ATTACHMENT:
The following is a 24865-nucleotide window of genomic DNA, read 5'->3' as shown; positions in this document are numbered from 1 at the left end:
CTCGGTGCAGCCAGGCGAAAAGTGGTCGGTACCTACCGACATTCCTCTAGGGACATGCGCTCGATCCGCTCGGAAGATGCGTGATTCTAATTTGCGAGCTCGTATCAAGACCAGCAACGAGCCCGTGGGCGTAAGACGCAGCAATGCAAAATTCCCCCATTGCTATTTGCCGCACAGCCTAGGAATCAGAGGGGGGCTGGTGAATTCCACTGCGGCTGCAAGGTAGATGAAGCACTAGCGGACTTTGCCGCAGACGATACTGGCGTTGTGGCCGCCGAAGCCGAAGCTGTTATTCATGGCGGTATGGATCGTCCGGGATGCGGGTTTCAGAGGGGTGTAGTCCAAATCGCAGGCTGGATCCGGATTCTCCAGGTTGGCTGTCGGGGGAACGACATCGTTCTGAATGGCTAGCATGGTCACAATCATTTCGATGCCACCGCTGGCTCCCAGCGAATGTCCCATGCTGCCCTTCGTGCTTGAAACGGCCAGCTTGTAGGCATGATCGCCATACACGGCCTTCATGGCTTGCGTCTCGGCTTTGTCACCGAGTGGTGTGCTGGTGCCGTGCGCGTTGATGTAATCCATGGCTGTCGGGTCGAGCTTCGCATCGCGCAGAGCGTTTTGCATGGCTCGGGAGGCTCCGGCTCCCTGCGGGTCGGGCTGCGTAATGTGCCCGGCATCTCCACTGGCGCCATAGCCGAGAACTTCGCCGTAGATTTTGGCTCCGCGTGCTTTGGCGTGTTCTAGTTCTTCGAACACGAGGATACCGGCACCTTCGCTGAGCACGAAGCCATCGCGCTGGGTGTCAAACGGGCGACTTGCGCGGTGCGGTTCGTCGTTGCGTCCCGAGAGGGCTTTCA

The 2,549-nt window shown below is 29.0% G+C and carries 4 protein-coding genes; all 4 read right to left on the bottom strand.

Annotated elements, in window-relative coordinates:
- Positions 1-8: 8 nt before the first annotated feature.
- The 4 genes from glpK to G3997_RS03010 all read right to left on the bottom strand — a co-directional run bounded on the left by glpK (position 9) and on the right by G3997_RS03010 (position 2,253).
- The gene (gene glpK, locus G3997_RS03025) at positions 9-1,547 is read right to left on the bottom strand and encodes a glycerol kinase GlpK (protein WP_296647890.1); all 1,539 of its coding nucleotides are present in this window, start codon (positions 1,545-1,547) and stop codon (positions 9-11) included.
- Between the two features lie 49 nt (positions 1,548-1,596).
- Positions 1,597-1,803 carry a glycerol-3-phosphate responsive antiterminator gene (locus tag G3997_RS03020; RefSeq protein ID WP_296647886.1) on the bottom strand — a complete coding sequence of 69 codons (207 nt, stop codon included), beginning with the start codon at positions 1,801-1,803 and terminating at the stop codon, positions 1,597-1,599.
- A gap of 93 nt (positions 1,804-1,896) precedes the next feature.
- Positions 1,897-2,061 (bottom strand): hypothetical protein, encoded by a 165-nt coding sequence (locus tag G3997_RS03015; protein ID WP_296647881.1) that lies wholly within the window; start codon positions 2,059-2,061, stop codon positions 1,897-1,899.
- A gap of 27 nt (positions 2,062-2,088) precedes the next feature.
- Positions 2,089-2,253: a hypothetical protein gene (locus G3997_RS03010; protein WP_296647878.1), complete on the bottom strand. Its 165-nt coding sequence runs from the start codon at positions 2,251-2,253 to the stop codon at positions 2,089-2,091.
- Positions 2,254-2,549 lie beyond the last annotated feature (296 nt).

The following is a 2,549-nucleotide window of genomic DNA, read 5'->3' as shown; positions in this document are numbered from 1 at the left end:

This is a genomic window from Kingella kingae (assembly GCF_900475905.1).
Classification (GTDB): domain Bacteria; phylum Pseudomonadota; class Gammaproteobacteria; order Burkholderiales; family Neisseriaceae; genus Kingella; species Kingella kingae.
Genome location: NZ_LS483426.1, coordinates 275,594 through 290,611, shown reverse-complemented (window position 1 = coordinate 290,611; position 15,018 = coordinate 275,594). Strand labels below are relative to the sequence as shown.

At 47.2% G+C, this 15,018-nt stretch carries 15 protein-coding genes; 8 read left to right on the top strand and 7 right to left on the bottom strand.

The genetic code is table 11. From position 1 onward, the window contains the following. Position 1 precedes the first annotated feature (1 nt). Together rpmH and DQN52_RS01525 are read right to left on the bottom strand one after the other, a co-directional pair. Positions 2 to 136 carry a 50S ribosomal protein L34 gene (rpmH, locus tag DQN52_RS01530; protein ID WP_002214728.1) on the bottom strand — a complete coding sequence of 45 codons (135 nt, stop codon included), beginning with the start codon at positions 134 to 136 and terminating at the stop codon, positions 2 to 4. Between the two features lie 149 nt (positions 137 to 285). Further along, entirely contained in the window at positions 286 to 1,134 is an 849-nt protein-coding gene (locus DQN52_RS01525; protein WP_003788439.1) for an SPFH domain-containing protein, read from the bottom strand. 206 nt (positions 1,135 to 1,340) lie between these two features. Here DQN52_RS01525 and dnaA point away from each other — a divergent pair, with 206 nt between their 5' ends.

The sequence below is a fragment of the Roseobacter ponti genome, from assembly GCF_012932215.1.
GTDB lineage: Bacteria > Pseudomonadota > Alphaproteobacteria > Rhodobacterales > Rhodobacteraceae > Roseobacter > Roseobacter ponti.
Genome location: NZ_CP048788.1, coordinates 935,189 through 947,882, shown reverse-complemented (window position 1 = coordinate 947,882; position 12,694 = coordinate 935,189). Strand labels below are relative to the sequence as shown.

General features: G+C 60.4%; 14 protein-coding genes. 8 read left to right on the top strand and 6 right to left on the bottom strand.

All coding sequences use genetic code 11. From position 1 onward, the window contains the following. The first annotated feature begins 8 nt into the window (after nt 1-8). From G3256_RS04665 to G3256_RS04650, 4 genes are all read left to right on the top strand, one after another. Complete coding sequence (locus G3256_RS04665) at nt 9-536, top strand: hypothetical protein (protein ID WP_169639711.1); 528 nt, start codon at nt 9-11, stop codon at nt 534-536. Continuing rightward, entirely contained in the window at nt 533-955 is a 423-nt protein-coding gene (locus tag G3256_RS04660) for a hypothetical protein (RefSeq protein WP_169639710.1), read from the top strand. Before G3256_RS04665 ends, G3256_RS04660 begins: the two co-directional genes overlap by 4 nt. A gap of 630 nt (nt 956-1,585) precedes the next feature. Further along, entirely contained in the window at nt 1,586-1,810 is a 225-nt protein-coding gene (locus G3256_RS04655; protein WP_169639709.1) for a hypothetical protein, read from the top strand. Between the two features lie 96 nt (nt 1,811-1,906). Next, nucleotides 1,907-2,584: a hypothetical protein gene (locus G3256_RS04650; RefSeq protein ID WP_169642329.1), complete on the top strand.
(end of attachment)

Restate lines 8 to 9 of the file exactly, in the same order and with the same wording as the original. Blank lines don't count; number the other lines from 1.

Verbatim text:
- Between the two features lie 49 nt (positions 1,548-1,596).
- Positions 1,597-1,803 carry a glycerol-3-phosphate responsive antiterminator gene (locus tag G3997_RS03020; RefSeq protein ID WP_296647886.1) on the bottom strand — a complete coding sequence of 69 codons (207 nt, stop codon included), beginning with the start codon at positions 1,801-1,803 and terminating at the stop codon, positions 1,597-1,599.